Day weekend, so Brian, Lily, and I were all home. Kevin pulled his van in the driveway, got out and started to look at our sad deck. Brian and I liked him right away. He seemed honest, sincere, and knowledgeable. He was the perfect guy for Brian because he was funny and not pushy. Kevin is a big man and as he climbed up on our shaky deck, I thought it would buckle under him for sure. We talked to Kevin for a while; well we tried to as Lily pleaded for a piece of cake. It was 9am but that is ok. Anyway, here is the best part. Kevin looked around and said, “This deck is DANGEROUS.” Apparently there was supposed to be a part underneath the deck to secure it, but it was missing. Seven years people, seven years. I had been saying that I thought the deck felt unsteady. I wish you could have seen Brian; he turned a shade of green that matched the slim growing on the deck. Kevin smelled Brian’s fear and said, “Here is what I am going to do, I am going to strip the deck, secure it, and stain it.” I was chiming in, “Are you sure we don’t just need a whole new deck?” He said, “Let me clean it and see what is underneath.” I had no idea what he was talking about, but Brian agreed to the price and we went back inside. I was skeptical but something made me believe in Kevin. Lily had her cake and went about watching her favorite TV show, so Brian and I sat at our kitchen table and looked out the back door as Kevin got to work.
Before our shocked eyes, Kevin sprayed, scrubbed, and used a large loud machine and all of a sudden deep below years of neglect, harsh winters, hot summers, there were signs of new wood. The wood started to get lighter and by the time he finished it literary looked like a new deck. I did not think that was possible. Brian and I were so excited. We brought Lily over to see the deck and just like Lily she seemed to care less and ran off singing. Didn’t she understand what just happened? First of all someone listened to me, and then he peeled back the layers and brought the deck back to life right in front of our eyes.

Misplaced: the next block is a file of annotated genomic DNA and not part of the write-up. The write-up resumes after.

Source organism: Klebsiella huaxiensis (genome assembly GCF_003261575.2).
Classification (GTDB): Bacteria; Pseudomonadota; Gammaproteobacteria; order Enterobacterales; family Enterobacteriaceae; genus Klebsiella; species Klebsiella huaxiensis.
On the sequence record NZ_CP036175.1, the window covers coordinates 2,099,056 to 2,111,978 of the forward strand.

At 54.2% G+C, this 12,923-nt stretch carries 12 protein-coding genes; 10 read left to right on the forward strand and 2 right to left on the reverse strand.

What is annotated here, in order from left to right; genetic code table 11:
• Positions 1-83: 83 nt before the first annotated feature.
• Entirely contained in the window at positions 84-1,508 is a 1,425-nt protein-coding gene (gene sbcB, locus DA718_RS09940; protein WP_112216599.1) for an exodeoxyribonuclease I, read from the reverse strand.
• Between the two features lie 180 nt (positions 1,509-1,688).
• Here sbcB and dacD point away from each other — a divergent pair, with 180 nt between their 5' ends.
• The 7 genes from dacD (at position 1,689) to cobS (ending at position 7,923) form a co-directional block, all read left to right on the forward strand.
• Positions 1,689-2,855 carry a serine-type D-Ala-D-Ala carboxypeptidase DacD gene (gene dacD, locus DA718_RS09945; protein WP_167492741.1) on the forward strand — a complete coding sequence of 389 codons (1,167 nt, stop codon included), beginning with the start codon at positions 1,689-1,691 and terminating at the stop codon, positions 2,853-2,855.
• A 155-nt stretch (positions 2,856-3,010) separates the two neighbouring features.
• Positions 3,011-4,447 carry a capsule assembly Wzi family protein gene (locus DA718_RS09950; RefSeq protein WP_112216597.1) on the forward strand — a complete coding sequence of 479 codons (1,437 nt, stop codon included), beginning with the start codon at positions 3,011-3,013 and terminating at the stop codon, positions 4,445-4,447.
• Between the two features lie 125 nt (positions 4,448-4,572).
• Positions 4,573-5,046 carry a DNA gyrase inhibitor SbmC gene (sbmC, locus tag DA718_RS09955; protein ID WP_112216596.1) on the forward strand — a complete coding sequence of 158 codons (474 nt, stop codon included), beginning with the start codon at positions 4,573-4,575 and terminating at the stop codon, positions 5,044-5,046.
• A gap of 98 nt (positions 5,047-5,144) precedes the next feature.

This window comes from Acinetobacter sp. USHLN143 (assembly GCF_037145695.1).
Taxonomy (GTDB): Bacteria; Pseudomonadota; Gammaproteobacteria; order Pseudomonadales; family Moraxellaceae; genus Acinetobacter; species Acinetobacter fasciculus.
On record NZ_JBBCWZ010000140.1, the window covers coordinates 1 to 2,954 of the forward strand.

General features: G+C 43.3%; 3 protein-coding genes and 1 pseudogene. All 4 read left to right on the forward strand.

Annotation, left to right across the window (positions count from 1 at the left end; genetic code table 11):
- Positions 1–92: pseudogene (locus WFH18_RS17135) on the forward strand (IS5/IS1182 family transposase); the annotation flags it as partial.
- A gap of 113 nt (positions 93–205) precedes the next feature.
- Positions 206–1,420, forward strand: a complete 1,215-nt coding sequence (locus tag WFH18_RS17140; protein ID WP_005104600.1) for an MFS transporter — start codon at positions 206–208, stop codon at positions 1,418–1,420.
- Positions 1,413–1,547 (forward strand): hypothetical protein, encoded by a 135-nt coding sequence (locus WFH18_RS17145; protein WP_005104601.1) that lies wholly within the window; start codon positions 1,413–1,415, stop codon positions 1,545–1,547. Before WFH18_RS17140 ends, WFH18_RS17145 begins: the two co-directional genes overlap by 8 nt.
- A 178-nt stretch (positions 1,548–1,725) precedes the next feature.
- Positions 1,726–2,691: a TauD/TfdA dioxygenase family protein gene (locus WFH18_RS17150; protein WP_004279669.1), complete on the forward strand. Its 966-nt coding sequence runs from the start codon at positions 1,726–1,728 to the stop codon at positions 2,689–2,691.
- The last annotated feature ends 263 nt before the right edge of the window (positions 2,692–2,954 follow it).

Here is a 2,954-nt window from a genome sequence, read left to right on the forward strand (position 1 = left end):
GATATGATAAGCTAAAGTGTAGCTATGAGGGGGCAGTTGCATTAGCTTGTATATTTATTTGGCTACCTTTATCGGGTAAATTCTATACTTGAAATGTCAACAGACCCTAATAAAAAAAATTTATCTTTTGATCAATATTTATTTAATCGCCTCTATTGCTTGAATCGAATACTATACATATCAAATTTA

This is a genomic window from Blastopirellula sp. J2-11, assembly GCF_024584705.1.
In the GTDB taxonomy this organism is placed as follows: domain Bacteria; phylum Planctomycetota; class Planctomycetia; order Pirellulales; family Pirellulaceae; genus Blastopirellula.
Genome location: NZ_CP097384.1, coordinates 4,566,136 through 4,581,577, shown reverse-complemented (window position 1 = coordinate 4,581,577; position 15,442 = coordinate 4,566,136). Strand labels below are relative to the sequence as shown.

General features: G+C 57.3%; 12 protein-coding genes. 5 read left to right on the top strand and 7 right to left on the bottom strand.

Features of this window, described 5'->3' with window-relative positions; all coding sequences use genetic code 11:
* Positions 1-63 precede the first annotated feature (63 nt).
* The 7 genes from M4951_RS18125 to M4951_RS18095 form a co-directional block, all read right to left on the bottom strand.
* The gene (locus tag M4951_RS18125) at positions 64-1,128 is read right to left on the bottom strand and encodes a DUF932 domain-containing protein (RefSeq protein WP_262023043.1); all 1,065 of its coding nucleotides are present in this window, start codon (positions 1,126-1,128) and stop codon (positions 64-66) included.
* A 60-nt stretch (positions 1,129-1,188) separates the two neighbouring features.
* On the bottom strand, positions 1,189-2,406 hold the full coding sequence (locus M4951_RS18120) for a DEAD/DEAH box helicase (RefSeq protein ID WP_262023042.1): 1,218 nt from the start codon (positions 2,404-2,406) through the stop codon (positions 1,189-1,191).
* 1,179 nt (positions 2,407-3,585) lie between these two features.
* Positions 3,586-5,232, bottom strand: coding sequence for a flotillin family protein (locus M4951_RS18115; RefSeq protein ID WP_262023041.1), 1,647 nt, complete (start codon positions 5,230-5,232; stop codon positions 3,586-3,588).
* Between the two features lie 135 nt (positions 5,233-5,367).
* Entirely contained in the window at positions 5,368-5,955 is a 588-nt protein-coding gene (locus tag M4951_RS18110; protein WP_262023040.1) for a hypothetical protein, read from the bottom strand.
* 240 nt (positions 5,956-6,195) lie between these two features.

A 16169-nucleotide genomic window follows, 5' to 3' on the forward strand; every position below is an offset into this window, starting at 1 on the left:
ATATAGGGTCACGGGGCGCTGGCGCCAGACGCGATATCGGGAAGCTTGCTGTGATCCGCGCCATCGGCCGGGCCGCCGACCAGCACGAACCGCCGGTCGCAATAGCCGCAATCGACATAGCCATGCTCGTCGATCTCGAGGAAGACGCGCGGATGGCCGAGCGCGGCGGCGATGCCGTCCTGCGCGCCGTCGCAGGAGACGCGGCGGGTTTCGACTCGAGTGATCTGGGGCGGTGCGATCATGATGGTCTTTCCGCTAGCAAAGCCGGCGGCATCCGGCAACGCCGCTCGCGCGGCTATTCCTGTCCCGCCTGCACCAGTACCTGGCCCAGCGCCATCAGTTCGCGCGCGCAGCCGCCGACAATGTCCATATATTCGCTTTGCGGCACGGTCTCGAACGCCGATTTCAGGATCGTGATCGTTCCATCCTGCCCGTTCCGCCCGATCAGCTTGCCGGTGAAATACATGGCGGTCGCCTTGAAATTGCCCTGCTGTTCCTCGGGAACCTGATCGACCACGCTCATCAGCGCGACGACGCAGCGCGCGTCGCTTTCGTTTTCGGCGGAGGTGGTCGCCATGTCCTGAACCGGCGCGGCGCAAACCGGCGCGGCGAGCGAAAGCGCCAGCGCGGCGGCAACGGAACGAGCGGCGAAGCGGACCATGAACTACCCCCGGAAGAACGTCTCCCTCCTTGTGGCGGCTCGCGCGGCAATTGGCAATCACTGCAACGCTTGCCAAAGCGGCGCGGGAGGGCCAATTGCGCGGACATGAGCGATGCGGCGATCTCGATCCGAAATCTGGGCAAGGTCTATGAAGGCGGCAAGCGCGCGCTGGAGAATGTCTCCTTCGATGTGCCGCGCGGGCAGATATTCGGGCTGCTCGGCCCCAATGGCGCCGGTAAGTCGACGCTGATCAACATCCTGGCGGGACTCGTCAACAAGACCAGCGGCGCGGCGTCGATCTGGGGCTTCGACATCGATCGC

A few days later, Kevin came back and secured the deck. He even fixed the piece that our friendly neighborhood squirrel had chowed down on. With each step, we felt happy. We thanked Kevin for his time and the pride he took in his work. I truly think he was just as pleased at how he had saved our poor little deck. The last step was the stain. Kevin put the stain on and then later that night it rained as hard as it did during Hurricane Irene. Brian was convinced that the deck was going to be ruined. For once I was the calm one. I told him that the deck was better than it ever had been, and I meant it.
The more I think about it, the more I think that we are all in some way like the deck. We all have layers of disappointment, frustration, long hard days, and pain. If we neglect ourselves we too can become like our old deck. We can become worn out, unsafe, and unappealing to be around. What if we all had a Kevin to come and clean us with care, dedication, knowledge, and skill? What if he showed up when he said he would and followed through until the job was done. What would be beneath our layers? What would you find deep inside? What joy would that bring to you and to others? Once you were feeling shiny and new, the rain may come, but you will weather the storm just fine.
I can imagine myself now walking out the door onto the deck and heading out for the day on my restored, bright, clean, and very safe and sturdy deck. Just the thought makes me smile. I hope Kevin knows what he was able to do with his ability to see the possibilities of what was beneath the layers of time.